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          • "overall patina of dullness and pointlessness"

          When I first left the station at Woking and started walking through the town centre, I was fairly underwhelmed. 'Underwhelmed' soon become 'dispirited' - which soon became 'depressed.' This was the location of my new job, and it sucked. Woking is a town of less architectural merit than I've ever seen in this country. There are possibly three or four attractive buildings in the whole town centre. The rest is a morass of shopping centres and nonentitous office blocks. The blandness of the main street, Commercial Way, is alleviated by extensive tree cover which gives the street a vaguely continental feel. There's also a superb independent bookshop, some great sandwich bars on Chertsey Road and some wonderful Italian delicatessens a little further out of town. The town's suburbs are lush and prosperous, filled with large houses and grassy verges. But despite any redeeming features, Woking remains a dump. Outside of lunchtime hours, there's little evidence of vitality, apart from in the dominating Peacocks shopping centre - pictures of which comprise the only postcard available of Woking (how sad!) Weirdest of all is the war plane on a pod and the metallic martian sculpture that are located outside the Tourist Information centre. Although neither, I suppose, are quite as weird as the fact that Woking *has* a Tourist Information Centre.

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            27.04.2001 02:58
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            It's hard to be optimistic about the town you live in but I'll try... Woking is OK really. We've just finished building a brand new hotel in the town centre which seems to be the highlight of all the local newspapers. There are two large shopping centres, The Peacocks and Wolsey Place. Boasting all the highstreet names - Marks and Sparks, Sainsbury, BHS, Allsports, Miss Selfridge etc. Not forgetting McDonalds, Burger King or Pizza Hut We also have a huge newly re-furbished library in the town square. There is a good entertainment suite called The Big Apple which has laserquest, bowling, pool, children's playpen, cafe and arcades. This tends to be the local hangout for teenagers. Next door to the Big Apple Woking proudly presents it's first proper nightclub. Quake - which quite surprisingly opened it's doors to Streetboy and Bam Bam from Kiss100fm radio on New Years Eve 2000/2001. The boucers on the door are really strict with ID and inside, prices are a rip off but music is good. Also there is a long row of various bars and pubs all next door to each other, making it very easy for drunken pub crawls on Sat nights. Woking is also home to Woking FC who are in third division I think. Don't like footy much. We have a leisure centre and swimming pools - which are situated on Woking Park which is very nice in Summer for lounging around on. Woking Park is also host to a huge Bonfire and fireworks show with a funfair every year in November. There are loads of churches, pubs and cafes all over Woking. There is a skate park which is old and rusty but still usable. There are millions of buses everywhere, a train station where no train is on time and various hotels, restaurants, car parks. There is a cinema complex and two theatres aswell. The theatre often sells out during good shows and sometimes the cinema can be fully booked too. But there are 6 screens so it is quite big. Traffic around Woking at r ush hour is absolutely AWFUL so be warned! Apart from that, it's not too bad really!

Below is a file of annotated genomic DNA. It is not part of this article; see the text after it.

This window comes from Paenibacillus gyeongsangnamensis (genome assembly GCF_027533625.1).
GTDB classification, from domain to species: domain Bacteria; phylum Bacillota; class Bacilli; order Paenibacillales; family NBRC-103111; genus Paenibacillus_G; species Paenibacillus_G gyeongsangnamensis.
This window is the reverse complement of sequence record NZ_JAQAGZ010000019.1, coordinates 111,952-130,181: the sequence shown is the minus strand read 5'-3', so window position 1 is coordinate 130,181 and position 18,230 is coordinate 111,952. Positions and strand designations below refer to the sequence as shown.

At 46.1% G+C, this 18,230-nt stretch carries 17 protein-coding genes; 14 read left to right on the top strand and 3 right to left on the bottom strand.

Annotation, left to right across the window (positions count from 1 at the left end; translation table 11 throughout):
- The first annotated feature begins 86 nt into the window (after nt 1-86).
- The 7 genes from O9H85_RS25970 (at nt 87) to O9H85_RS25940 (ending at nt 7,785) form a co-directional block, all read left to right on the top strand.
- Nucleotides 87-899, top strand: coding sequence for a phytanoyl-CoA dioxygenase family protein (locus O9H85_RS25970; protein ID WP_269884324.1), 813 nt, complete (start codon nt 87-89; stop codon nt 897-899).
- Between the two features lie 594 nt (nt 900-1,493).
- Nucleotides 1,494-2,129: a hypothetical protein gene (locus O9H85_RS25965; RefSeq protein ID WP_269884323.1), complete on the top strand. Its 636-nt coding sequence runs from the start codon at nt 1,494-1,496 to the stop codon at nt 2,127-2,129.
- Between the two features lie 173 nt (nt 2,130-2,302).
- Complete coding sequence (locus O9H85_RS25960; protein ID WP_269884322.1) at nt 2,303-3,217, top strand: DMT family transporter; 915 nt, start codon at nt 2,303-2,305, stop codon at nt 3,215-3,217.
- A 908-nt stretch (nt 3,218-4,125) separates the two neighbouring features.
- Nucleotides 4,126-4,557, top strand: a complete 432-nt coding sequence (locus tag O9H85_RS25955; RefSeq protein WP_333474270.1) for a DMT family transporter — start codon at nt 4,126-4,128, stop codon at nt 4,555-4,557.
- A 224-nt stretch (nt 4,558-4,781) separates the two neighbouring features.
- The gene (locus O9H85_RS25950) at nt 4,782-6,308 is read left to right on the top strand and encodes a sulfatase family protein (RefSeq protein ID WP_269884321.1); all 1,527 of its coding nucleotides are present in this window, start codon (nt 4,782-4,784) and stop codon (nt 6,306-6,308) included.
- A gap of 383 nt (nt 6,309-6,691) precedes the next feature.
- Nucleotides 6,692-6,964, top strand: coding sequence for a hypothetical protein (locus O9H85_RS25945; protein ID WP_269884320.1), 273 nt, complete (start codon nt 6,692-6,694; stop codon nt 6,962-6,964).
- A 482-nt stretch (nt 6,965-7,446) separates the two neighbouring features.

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              04.08.2000 21:08